Discovering El Yunque Rain Forest

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Just 40 kilometers northeast of San Juan lies a vast piece of paradise known as El Yunque National Forest. Located in the eastern region of Puerto Rico, this natural reserve covers 28,000 acres of tropical forest and encompasses the municipalities of Canóvanas, Las Piedras, Luquillo, Fajardo, Ceiba, Naguabo, and Rio Grande.

El Yunque plays host to an abundant and diverse community of flora and fauna. There are about 240 species of native trees (23 of which are endemic to El Yunque), 50 species of orchids, 150 kinds of ferns, 68 bird species including the endangered Puerto Rican parrot, 11 species of bats, and eight types of lizards. The rain forest is also home to the tiny coqui frog, a singing tree frog that is native to the area. The frog population in El Yunque is one of the densest in the world. There are a few species of snakes as well in the area but it is very rare to find one. As a natural reserve, El Yunque is a protected area and hunting is prohibited.

El Yunque is named after the kind-hearted Indian spirit Yuquiyu which means Forest of Clouds. As the ancient story goes, Yuquiyu inhabits the highest mountain peak of the forest and protects the whole of Puerto Rico and its people. Taking after the gentle character of its guardian spirit, El Yunque Rain Forest also exhibits a cool, subtropical climate and a serene atmosphere.

It may be quiet in El Yunque but it’s also very wet. This rain forest receives the highest amount of precipitation in all of the National Forests with up to 240 inches per year, amounting to over 100 billion gallons of rainwater. Rain showers only occur in short durations though and there are a lot of available shelters so there’s no need to worry about getting completely drenched while on a nature hike.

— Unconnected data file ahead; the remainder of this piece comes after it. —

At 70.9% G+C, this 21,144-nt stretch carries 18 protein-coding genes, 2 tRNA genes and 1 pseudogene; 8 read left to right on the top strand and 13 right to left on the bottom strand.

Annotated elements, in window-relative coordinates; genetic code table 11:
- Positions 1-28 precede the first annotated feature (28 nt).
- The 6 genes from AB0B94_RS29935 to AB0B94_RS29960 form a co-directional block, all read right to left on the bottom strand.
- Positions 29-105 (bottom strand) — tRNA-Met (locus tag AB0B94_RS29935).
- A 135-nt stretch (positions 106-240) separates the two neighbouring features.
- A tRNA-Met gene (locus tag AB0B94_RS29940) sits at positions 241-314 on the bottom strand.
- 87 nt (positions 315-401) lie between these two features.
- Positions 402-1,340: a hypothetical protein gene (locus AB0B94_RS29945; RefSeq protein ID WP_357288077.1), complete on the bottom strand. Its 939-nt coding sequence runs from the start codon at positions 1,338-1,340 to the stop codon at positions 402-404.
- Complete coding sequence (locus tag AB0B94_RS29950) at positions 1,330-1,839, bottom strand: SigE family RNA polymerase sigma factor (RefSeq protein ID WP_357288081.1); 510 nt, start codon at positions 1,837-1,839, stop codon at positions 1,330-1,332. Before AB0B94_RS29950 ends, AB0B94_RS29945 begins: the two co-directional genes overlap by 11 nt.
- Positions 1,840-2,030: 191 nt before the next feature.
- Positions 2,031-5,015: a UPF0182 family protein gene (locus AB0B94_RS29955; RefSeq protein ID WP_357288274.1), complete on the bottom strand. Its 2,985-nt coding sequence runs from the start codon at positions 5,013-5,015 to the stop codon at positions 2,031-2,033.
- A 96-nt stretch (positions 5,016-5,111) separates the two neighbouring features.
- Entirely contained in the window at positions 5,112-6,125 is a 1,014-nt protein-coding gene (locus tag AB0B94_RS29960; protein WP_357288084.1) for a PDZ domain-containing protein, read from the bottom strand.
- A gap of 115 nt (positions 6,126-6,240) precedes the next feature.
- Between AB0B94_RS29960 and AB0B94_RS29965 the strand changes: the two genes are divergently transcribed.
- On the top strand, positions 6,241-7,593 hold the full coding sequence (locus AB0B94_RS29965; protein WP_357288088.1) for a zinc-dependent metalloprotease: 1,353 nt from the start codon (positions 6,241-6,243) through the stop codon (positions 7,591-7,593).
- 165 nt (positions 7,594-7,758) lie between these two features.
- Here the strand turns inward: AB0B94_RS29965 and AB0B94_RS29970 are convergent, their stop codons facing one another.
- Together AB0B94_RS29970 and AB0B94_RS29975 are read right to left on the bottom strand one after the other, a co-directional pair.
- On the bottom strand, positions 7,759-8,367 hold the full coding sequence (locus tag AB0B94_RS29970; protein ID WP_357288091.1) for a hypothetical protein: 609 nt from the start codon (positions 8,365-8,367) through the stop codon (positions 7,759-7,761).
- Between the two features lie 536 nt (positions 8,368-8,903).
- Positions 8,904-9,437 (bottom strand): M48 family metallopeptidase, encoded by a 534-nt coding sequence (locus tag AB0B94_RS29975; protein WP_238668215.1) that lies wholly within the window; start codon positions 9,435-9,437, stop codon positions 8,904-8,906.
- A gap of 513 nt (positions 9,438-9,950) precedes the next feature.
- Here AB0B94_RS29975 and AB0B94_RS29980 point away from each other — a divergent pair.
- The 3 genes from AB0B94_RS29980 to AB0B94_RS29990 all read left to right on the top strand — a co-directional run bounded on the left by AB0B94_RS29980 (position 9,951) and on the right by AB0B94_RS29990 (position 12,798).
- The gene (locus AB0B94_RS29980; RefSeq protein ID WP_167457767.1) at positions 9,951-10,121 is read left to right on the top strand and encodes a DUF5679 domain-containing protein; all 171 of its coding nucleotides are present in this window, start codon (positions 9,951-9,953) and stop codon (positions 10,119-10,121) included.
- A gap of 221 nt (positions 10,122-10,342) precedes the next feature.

The National Forest is divided into four according to the types of trees that grow in each area. The four distinct forests in El Yunque are Tabonuco Forest, Palo Colorado Forest, Bosque En Las Nube (Forest in the Clouds), and Palma Sierra Forest. Tabonuco Forest can be found at elevations of up to 2,000 feet. It is named after one of its most abundant trees, the Tabonuco, although other species such as Yagrumo, Guaraguao, Laurel Sabino, and several giant ferns can also be found there. Trees in Tabonuco Forest can grow up to 115-1125 feet tall.

The Palo Colorado Forest is located on a lower altitude at 1,970-2,950 feet. The Caimitillo, Caimitillo Verde, and Palo Colorado are the most numerous tree species here. The Palma Sierra Forest on the other hand is dominated by the Sierra Palm species. This forest is usually found at elevations of more than 1,958 feet. Located on the highest mountain tops is the aptly named Bosque En Las Nube or Forest in the Clouds. Towering at an altitude of 2,500 feet, this forest experiences stronger winds and greater amounts of water. The common tree species here, Némoco, Roble de Sierra, Limoncillo Guayabota, and Camasey, don’t normally grow taller than 12 feet.

You don’t have to go on a long grueling hike to enjoy the majestic sceneries of El Yunque. A beautiful waterfall can be visited less than a mile away from the paved paths of the forest. A good elevation that allows for a panoramic view of the topography can also be reached with just a few minutes walk. You also don’t have to worry about dangerous animals lurking behind the lush foliage. Your greatest dangers would probably be pesky mosquitoes and slippery rocks so at least bring a mosquito repellant and wear shoes with good traction.


write by Meliora

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